I am doing a numerical calculation using Julia, and recently I just tested the speed of my code using parallel computing by applying @distributed in the summation:
(It is just part of my code. The attached part is enclosed in another loop so Sm is a local variable and can be used in \eta loop directly. I am sure my code is correct and gives correct results.)
Then I collected the running time for using different number of threads (1, 4, 8, 16 and 32):
(9:52, 7:14, 6:54, 6:50 and 7:34 in terms of “HH:MM”, respectively)
It looks for me that when I just from 1 thread to 4 threads the improvement is best. With the threads number increasing, the performance doesn’t increase that much and for using 32 threads, it even took longer time than using 4 threads.
I am sure that I allocated enough number of threads when I running this code on my cluster. I used “export JULIA_NUM_THREADS=Value” (Value = 1, 4, 8, 16, 32) in my scripts to ensure that Julia will start with this many threads. I also used:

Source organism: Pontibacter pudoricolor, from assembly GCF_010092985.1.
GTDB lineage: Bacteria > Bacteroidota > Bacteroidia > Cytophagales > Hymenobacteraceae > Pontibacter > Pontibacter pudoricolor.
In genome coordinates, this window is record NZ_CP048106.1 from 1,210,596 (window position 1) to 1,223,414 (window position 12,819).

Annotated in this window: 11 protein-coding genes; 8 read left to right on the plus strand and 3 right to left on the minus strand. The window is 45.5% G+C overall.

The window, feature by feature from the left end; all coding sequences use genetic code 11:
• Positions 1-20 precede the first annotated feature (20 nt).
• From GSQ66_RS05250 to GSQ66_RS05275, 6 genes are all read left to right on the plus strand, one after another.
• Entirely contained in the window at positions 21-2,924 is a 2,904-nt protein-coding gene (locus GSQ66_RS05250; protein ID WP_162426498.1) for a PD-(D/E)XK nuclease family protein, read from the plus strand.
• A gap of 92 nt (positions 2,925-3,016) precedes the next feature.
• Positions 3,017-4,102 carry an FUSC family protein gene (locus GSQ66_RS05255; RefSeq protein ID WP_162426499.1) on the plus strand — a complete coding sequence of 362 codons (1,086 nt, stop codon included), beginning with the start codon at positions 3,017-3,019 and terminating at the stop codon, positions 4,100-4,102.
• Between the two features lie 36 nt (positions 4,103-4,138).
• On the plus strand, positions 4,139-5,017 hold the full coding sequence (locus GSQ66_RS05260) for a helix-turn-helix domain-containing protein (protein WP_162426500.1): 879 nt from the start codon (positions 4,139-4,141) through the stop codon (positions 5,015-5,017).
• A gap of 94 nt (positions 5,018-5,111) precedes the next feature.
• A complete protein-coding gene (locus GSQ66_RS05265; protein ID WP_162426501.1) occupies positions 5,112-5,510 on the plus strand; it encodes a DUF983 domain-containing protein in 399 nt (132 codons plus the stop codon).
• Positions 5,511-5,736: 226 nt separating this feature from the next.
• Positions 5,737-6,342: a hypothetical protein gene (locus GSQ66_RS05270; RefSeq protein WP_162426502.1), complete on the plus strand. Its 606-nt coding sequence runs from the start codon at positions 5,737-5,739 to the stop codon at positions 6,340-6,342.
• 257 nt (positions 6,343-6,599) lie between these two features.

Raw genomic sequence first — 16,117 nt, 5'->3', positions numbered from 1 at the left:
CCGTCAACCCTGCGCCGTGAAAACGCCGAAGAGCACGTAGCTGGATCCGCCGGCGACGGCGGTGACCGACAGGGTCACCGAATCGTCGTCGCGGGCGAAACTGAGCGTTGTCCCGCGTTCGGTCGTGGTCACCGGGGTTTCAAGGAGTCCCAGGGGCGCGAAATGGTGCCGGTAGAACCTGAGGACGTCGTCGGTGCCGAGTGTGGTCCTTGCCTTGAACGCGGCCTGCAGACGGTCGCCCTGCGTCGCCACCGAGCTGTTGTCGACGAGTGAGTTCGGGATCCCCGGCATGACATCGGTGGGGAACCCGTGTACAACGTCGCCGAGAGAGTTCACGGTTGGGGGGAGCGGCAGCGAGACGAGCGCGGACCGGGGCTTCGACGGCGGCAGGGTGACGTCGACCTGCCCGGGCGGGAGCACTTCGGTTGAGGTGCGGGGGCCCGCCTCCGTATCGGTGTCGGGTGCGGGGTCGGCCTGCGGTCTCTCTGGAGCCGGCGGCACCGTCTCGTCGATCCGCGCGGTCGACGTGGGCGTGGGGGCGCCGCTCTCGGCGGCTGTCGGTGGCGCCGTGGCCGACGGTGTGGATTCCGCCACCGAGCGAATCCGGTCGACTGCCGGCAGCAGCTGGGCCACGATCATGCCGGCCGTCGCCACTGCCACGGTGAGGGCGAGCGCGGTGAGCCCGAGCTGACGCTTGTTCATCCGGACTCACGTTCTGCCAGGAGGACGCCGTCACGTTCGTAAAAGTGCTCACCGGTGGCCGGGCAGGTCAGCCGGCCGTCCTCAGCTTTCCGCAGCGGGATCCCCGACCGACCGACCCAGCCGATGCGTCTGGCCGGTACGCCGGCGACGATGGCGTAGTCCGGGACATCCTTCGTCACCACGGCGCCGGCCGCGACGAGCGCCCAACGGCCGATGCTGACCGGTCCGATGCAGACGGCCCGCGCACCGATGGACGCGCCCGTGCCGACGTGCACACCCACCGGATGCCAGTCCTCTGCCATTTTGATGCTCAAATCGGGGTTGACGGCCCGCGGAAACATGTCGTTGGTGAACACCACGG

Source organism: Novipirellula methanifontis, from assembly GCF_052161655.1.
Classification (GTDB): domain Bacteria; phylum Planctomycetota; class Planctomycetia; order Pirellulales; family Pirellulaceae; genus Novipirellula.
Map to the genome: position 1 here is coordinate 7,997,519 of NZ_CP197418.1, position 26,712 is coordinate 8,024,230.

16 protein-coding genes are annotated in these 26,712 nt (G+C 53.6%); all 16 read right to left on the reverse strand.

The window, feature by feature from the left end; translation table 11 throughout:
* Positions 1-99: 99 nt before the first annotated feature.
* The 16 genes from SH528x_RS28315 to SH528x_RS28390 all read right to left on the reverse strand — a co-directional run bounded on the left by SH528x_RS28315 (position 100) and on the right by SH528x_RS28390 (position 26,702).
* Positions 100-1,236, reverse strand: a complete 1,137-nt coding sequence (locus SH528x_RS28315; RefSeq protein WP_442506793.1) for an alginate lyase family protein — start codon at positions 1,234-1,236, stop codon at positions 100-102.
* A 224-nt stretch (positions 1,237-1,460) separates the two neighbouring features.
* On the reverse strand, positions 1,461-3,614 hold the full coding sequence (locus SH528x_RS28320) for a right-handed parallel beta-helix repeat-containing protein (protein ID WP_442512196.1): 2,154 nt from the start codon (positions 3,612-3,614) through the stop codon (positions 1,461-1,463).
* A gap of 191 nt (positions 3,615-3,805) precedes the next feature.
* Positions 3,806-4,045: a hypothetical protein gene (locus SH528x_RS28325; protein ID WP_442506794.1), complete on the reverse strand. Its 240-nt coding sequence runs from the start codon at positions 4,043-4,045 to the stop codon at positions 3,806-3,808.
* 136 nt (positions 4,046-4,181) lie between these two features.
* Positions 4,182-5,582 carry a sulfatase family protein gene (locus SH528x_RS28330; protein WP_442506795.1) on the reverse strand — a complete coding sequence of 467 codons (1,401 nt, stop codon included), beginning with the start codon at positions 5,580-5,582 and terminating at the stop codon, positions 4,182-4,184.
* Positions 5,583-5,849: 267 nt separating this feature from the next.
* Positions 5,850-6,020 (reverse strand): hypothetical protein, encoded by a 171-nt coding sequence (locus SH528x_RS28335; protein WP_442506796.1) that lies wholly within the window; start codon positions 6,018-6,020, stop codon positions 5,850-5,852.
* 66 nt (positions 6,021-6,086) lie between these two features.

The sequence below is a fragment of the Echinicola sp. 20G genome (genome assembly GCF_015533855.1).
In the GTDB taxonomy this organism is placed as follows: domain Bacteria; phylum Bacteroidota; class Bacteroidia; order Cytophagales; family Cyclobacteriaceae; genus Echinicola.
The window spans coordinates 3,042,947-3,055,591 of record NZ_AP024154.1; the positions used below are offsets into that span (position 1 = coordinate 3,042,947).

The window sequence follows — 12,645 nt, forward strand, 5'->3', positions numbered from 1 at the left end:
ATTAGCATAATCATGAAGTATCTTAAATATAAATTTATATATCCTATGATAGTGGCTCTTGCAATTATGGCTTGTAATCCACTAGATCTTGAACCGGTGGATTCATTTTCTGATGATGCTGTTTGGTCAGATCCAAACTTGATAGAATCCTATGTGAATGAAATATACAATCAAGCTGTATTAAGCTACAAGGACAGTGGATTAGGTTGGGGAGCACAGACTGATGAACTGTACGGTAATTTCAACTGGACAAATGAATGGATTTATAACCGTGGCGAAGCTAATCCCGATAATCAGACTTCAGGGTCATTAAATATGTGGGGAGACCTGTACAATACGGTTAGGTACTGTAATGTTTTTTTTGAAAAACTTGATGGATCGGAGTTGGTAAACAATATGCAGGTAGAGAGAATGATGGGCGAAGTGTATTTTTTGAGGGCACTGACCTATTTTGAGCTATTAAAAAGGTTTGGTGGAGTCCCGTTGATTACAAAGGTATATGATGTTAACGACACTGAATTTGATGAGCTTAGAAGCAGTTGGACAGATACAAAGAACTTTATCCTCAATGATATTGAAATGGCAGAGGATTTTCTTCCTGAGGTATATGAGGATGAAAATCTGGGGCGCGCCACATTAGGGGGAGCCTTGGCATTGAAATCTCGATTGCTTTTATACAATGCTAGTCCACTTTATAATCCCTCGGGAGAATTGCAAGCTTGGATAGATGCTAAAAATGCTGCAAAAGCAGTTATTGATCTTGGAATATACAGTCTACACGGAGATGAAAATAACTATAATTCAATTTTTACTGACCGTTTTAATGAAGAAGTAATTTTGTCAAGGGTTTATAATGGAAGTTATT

"N_t = nthreads()
println("Number of Threads = “,N_t)”
in my code to check and confirm that I did allocate this much threads.
So my question is:
- Does anyone else test or feel that the parallel computing by @distributed in Julia is not linear related to the number of threads? Is my case special or common?
- If my case is a common case, is there any possible explanation on why the running time is not 1/4 with 4 times of threads and why when using 4 threads it seems to get the best improvement?
- I am very new to Julia and even for programming. May I know if another languages have similar performance in parallel computing?
Any answer is welcome. Thanks for your reading and replying